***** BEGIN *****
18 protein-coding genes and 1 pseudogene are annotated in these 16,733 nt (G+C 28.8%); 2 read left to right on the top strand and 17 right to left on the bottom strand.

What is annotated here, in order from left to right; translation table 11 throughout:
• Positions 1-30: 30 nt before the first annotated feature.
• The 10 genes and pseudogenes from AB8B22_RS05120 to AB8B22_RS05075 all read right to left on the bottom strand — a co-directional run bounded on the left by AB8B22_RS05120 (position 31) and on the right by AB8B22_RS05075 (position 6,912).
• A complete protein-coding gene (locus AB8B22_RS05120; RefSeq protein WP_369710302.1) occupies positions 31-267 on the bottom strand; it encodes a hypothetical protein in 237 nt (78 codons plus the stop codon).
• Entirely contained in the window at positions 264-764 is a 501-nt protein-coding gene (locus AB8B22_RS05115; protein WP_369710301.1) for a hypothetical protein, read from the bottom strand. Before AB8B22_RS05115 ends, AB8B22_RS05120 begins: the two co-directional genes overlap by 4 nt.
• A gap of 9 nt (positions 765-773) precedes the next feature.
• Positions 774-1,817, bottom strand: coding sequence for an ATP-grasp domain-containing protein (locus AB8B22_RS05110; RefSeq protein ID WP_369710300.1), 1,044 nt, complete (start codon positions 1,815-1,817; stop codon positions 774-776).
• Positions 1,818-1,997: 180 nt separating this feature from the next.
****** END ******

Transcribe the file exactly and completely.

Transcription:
18 protein-coding genes and 1 pseudogene are annotated in these 16,733 nt (G+C 28.8%); 2 read left to right on the top strand and 17 right to left on the bottom strand.

What is annotated here, in order from left to right; translation table 11 throughout:
• Positions 1-30: 30 nt before the first annotated feature.
• The 10 genes and pseudogenes from AB8B22_RS05120 to AB8B22_RS05075 all read right to left on the bottom strand — a co-directional run bounded on the left by AB8B22_RS05120 (position 31) and on the right by AB8B22_RS05075 (position 6,912).
• A complete protein-coding gene (locus AB8B22_RS05120; RefSeq protein WP_369710302.1) occupies positions 31-267 on the bottom strand; it encodes a hypothetical protein in 237 nt (78 codons plus the stop codon).
• Entirely contained in the window at positions 264-764 is a 501-nt protein-coding gene (locus AB8B22_RS05115; protein WP_369710301.1) for a hypothetical protein, read from the bottom strand. Before AB8B22_RS05115 ends, AB8B22_RS05120 begins: the two co-directional genes overlap by 4 nt.
• A gap of 9 nt (positions 765-773) precedes the next feature.
• Positions 774-1,817, bottom strand: coding sequence for an ATP-grasp domain-containing protein (locus AB8B22_RS05110; RefSeq protein ID WP_369710300.1), 1,044 nt, complete (start codon positions 1,815-1,817; stop codon positions 774-776).
• Positions 1,818-1,997: 180 nt separating this feature from the next.